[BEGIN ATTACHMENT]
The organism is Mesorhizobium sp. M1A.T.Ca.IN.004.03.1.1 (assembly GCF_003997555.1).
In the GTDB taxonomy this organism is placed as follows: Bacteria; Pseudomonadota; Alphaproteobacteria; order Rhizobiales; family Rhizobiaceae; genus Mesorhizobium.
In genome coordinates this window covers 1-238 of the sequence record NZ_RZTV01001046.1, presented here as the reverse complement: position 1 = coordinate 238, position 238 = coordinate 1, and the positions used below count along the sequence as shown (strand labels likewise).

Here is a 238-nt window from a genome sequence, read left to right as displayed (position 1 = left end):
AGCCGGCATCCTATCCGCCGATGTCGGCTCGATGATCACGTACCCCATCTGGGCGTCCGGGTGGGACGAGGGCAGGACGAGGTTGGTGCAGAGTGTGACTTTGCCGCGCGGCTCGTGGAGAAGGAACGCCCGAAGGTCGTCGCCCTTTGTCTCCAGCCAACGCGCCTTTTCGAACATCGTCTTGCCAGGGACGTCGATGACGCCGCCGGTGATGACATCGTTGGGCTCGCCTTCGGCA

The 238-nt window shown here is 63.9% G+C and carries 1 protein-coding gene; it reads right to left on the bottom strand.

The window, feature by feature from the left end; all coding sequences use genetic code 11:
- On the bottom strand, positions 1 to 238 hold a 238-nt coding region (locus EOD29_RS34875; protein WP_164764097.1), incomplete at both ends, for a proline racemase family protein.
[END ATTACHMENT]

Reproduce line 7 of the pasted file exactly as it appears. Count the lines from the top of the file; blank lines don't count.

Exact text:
The window, feature by feature from the left end; all coding sequences use genetic code 11: